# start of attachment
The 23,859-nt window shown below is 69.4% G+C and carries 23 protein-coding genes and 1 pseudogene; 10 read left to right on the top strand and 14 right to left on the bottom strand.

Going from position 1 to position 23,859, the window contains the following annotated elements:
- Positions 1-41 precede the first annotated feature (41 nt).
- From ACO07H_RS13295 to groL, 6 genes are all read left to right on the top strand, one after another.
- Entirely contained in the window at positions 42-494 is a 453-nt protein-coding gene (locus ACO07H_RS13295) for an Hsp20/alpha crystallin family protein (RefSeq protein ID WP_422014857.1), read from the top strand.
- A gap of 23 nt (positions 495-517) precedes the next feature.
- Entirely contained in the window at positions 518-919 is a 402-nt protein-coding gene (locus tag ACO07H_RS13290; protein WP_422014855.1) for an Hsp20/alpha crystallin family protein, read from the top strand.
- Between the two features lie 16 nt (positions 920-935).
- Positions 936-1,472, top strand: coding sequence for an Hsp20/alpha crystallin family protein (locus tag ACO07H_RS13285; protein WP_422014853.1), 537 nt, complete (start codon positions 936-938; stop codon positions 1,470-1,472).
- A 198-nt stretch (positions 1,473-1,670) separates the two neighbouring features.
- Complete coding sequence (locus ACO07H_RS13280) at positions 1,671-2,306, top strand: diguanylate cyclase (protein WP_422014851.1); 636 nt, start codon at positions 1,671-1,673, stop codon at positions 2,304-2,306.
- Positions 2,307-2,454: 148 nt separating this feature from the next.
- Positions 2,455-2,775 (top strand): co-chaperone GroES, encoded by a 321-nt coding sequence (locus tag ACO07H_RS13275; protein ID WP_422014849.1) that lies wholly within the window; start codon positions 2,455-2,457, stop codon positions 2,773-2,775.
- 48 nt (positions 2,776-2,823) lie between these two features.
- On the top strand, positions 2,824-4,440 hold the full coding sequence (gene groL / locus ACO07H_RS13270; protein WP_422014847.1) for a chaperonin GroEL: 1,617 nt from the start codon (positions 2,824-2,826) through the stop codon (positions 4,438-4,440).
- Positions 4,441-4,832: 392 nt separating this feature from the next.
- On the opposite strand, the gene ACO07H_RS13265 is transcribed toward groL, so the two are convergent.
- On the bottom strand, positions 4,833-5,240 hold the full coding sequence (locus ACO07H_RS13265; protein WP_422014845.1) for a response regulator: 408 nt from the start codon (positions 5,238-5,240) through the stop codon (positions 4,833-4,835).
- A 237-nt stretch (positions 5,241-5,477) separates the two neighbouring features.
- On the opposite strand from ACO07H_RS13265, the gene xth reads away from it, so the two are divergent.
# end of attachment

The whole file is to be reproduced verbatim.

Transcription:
The 23,859-nt window shown below is 69.4% G+C and carries 23 protein-coding genes and 1 pseudogene; 10 read left to right on the top strand and 14 right to left on the bottom strand.

Going from position 1 to position 23,859, the window contains the following annotated elements:
- Positions 1-41 precede the first annotated feature (41 nt).
- From ACO07H_RS13295 to groL, 6 genes are all read left to right on the top strand, one after another.
- Entirely contained in the window at positions 42-494 is a 453-nt protein-coding gene (locus ACO07H_RS13295) for an Hsp20/alpha crystallin family protein (RefSeq protein ID WP_422014857.1), read from the top strand.
- A gap of 23 nt (positions 495-517) precedes the next feature.
- Entirely contained in the window at positions 518-919 is a 402-nt protein-coding gene (locus tag ACO07H_RS13290; protein WP_422014855.1) for an Hsp20/alpha crystallin family protein, read from the top strand.
- Between the two features lie 16 nt (positions 920-935).
- Positions 936-1,472, top strand: coding sequence for an Hsp20/alpha crystallin family protein (locus tag ACO07H_RS13285; protein WP_422014853.1), 537 nt, complete (start codon positions 936-938; stop codon positions 1,470-1,472).
- A 198-nt stretch (positions 1,473-1,670) separates the two neighbouring features.
- Complete coding sequence (locus ACO07H_RS13280) at positions 1,671-2,306, top strand: diguanylate cyclase (protein WP_422014851.1); 636 nt, start codon at positions 1,671-1,673, stop codon at positions 2,304-2,306.
- Positions 2,307-2,454: 148 nt separating this feature from the next.
- Positions 2,455-2,775 (top strand): co-chaperone GroES, encoded by a 321-nt coding sequence (locus tag ACO07H_RS13275; protein ID WP_422014849.1) that lies wholly within the window; start codon positions 2,455-2,457, stop codon positions 2,773-2,775.
- 48 nt (positions 2,776-2,823) lie between these two features.
- On the top strand, positions 2,824-4,440 hold the full coding sequence (gene groL / locus ACO07H_RS13270; protein WP_422014847.1) for a chaperonin GroEL: 1,617 nt from the start codon (positions 2,824-2,826) through the stop codon (positions 4,438-4,440).
- Positions 4,441-4,832: 392 nt separating this feature from the next.
- On the opposite strand, the gene ACO07H_RS13265 is transcribed toward groL, so the two are convergent.
- On the bottom strand, positions 4,833-5,240 hold the full coding sequence (locus ACO07H_RS13265; protein WP_422014845.1) for a response regulator: 408 nt from the start codon (positions 5,238-5,240) through the stop codon (positions 4,833-4,835).
- A 237-nt stretch (positions 5,241-5,477) separates the two neighbouring features.
- On the opposite strand from ACO07H_RS13265, the gene xth reads away from it, so the two are divergent.